An eccentric Dutchman began living in a giant underground facility built by the German military—and ran a server farm beloved by cybercriminals.
In the two-thousands and twenty-tens, CyberBunker and Kamphuis’s associated Internet-service provider, which was also called CB3ROB, had become notorious for hosting the spam e-mail operations of phishing sites—fraudulent criminal enterprises that lure people into disclosing their credit-card details—and of rogue pharmaceutical peddlers. At the same time, CyberBunker hosted WikiLeaks, the renegade operation devoted to exposing secret documents. (Xennt told me that this was not a political gesture on his part: “CyberBunker hosted WikiLeaks indeed. Why? Because WikiLeaks hired its services.”) The Pirate Bay, a site for sharing movies and other copyrighted content, was a CyberBunker client until 2010, when the Motion Picture Association of America won a court ruling, in Hamburg, that forced Xennt and Kamphuis to remove the site from its servers. Kamphuis was indignant about the decision, telling a reporter, “Help us put these dinosaurs out of their misery!”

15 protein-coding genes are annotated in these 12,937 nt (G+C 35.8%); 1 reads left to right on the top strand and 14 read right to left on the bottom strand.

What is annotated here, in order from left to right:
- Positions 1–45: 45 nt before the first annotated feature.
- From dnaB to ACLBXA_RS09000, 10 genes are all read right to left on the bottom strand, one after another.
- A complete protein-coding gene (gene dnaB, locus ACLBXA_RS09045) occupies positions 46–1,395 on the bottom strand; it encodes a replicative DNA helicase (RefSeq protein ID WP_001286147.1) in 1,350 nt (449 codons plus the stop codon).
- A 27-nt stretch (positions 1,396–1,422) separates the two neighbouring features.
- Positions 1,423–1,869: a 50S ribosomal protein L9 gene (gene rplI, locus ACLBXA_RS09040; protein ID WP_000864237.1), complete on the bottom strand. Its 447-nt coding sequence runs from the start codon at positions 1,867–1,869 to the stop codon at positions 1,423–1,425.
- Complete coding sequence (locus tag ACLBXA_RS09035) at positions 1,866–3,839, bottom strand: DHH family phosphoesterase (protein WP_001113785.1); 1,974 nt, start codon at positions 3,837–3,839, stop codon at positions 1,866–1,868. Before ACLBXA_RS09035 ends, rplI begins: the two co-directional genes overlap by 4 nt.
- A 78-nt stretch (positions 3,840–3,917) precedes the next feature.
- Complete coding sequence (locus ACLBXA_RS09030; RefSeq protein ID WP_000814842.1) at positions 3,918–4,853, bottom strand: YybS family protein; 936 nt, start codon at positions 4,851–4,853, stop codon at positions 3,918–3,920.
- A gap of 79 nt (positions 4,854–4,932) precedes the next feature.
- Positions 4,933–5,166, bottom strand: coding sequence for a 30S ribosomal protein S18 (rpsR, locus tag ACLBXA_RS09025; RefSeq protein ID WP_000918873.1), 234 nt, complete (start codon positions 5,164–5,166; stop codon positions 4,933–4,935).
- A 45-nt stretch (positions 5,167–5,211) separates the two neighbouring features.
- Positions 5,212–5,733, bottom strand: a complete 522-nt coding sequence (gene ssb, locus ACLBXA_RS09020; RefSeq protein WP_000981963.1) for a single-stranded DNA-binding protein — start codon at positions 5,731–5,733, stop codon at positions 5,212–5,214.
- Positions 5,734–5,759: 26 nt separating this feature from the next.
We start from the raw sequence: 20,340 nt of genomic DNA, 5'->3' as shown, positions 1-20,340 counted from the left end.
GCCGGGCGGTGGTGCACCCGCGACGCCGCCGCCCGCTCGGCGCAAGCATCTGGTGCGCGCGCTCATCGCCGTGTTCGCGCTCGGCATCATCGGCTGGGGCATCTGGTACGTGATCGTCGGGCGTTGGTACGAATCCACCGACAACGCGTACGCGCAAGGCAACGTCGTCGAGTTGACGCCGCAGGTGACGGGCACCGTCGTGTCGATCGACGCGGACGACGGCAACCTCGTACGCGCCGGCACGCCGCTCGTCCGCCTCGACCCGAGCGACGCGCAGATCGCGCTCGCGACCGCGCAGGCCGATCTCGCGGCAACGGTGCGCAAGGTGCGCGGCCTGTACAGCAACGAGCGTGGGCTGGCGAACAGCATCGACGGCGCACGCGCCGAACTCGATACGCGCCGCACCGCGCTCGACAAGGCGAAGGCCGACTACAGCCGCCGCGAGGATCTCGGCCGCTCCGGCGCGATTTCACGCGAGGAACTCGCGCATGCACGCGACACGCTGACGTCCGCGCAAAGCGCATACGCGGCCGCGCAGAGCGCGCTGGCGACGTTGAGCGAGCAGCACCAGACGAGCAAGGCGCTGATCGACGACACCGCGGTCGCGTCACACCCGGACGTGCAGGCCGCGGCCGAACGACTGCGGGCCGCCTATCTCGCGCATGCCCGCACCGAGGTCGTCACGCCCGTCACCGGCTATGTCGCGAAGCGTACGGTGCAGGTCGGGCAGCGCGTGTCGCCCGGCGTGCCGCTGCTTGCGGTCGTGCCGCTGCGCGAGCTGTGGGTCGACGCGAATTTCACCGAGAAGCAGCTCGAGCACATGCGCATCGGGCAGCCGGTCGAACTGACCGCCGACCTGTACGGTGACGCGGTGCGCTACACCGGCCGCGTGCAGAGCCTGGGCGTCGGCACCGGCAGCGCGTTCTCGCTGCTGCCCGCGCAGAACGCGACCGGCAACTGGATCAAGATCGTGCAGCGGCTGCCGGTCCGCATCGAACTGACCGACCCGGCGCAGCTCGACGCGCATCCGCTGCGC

As Angerer continued to research CyberBunker, he learned that it could be very aggressive. Around 2010, the Spamhaus Project, a European volunteer-driven organization whose goal is to impede spammers, had begun listing I.P. and real addresses associated with CyberBunker and CB3ROB, and had lobbied Internet-service providers to block the company. In early 2013, this pressure led to CB3ROB’s services being briefly taken off-line. In retaliation, Kamphuis and a loose group of hackers in different countries, who called themselves the Stophaus Collective, hit Spamhaus with a distributed denial-of-service attack, which incapacitates a site by overloading it with traffic. Kamphuis was arrested shortly after the attack, but Xennt was not; he proceeded with moving into the Traben-Trarbach bunker.
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